I first fell in love with light-weight fusible when I applied Mistyfuse to fabric for use with shaped rulers.
That’s how I made this quilt.
I love that it is like a weightless “spiderweb” of glue. It is so soft, your machine won’t even know it is there. However, there is no paper on this fusible and that caused serious limitations for my use of it. I do a lot of fusible applique which require tracing a template.
My favorite paper-backed fusible is SoftFuse because it is lightweight like Mistyfuse. I recommend Softfuse for students making #usebothsides patterns (click here to see patterns)
So when I heard about this method of transferring a design to fabric with Mistyfuse, I wanted to check it out. Here’s what I learned…
First draw or trace your design with lead pencil onto parchment paper. You need to make it dark. I used a #2 lead pencil.
Then cut a piece of Mistyfuse large enough to cover your design. Using a protective sheet (I used a Goddess Sheet), press the Mistyfuse to the wrong side of your fabric. The Goddess Sheet give the Mistyfuse a sheen so you can see where it is on your fabric.
Let it cool and then lay the fabric, fusible side up, on a hard surface. Lay your parchment paper, design side down, on your fabric and trace the design with a hard pointed object. I used a stylist tool. I peeked to make sure the design was showing before I moved the tracing.
Cut your design on the lines.
What I learned…
Don’t trace onto the right side of your fabric. I had to redo my bee after I made that mistake.
The lead markings transfer much easier onto the Mistyfuse than they do directly onto fabric. The finer your pencil, the finer your lines. I over-did my lead tracing because I was afraid I wouldn’t be able to see it. I could actually use a finer point and get a more precise drawing than I anticipated.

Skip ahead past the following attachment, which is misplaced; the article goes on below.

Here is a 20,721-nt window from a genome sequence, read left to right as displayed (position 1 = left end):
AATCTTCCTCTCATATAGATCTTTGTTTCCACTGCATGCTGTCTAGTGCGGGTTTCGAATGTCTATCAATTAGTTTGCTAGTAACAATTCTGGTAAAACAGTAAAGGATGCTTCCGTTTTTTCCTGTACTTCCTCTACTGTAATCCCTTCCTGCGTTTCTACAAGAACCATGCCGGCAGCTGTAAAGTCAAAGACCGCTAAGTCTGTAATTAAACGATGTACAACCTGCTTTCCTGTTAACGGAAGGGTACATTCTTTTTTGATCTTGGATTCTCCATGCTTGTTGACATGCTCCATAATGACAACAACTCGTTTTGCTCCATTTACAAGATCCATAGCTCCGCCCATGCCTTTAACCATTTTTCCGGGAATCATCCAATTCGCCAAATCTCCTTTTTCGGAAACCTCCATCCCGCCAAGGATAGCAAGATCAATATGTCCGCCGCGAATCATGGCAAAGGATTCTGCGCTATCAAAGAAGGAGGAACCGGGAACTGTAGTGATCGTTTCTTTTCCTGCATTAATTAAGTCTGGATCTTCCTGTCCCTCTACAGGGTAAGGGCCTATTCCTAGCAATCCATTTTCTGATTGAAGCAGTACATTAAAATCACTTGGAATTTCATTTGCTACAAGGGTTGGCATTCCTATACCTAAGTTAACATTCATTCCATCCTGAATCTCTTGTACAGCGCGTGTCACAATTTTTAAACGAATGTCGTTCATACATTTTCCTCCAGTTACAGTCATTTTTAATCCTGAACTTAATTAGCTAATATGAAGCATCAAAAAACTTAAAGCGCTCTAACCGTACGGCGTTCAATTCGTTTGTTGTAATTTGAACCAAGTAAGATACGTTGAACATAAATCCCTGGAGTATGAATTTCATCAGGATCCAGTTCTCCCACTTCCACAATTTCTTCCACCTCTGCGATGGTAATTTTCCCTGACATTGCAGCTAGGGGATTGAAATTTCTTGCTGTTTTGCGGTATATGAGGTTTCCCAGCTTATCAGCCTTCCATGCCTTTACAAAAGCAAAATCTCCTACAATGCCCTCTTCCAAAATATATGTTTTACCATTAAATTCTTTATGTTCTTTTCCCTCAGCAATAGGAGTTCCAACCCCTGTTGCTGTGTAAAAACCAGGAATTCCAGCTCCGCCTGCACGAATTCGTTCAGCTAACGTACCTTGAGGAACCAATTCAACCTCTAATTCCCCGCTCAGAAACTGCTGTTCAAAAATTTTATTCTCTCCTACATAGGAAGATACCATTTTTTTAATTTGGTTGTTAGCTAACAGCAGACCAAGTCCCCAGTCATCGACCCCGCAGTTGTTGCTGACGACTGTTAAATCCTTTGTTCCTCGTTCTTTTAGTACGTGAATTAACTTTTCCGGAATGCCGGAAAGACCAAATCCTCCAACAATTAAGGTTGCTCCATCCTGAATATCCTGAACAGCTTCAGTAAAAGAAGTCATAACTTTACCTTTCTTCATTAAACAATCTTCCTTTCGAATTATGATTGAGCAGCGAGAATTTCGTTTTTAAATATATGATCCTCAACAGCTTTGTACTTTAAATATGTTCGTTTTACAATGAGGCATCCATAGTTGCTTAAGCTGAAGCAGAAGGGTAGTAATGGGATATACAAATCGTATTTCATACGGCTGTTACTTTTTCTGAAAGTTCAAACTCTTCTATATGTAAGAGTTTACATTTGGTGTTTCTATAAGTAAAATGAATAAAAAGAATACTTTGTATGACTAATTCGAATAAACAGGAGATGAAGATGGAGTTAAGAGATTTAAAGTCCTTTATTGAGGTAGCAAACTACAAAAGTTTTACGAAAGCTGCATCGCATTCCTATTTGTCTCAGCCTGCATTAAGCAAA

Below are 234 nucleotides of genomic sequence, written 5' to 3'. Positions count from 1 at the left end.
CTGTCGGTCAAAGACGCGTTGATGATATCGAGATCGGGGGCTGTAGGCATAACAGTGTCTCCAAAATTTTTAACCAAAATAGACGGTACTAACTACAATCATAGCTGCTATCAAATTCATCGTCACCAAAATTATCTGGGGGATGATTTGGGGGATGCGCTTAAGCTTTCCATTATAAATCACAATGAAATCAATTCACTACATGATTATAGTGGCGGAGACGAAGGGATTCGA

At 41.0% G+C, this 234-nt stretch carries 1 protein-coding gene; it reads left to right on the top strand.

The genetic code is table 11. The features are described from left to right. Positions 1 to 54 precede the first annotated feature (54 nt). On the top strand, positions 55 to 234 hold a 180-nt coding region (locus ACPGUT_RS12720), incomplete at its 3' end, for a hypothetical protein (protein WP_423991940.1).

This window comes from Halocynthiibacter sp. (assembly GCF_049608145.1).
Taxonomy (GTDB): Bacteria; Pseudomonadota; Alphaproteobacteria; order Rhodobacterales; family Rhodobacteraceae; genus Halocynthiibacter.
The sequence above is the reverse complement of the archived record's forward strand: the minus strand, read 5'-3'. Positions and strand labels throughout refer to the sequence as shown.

When you need an alternative to paper-backed fusible, this is a great option!
Jack Quilt Pattern
Got a favorite cabin or lodge to decorate? Here is Jack (buck)! He’s made with both sides of Mossy Oak fabric on a scrappy background. Click HERE for the #usebothsides pattern.
This little guy just made the trip, along with his buddy, Tanka, to two of my favorite places in South Dakota!
My daughter’s work at Black Hills Playhouse finished up for the summer so my husband flew out to drive back with her. So, being the great guy that he is, he offered to take my two newest quilts and a stack of patterns with him.
First he went to visit our new friends Kathy and Ernie in Custer SD, at Dakota Dream Bed & Breakfast & Horse Hotel. We highly recommend a visit to the Black Hills in Custer State Park and a stay with Kathy and Ernie. Learn more HERE.
Then when Matt and Jacq were homebound, they stopped in The Quilt Shop, Inc. in Chamberlain, SD. They delivered “Dakota” patterns to owner, Sonya Kroupa (and pick up a piece of fabric for moi)! Sonya has a delightful quilt shop AND more! In addition to rooms and rooms of interesting and different fabric, kits, and patterns, she has local artwork, jewelry, beads – really more than I had time to take in during my two short visits there. Visit The Quilt Shop website HERE.
Also, see this post which shows more fun things to see in Custer and the Dignity statue in Chamberlain HERE.
This is another petite design, finishing at 18 x 24 inches. It’s a great “afternoon quilt” – quick and easy. Even after making more than twenty #usebothsides quilts, I can’t decide which is more fun, choosing the focus fabric or the background fabrics. Both are vital to the charm of the quilts!
The southwest focus fabric was an awesome piece to use. I loved the rich mix of background fabrics, including several feather fabrics.
Imagine all the different “turtle “fabrics you could use! It could be playful with children’s motifs, realistic with mottled dotty fabric, wild with large florals or geometrics – really anything will work as long as the reverse passed the audition!
Read about Tanka quilt pattern HERE!
Thinking caps, please…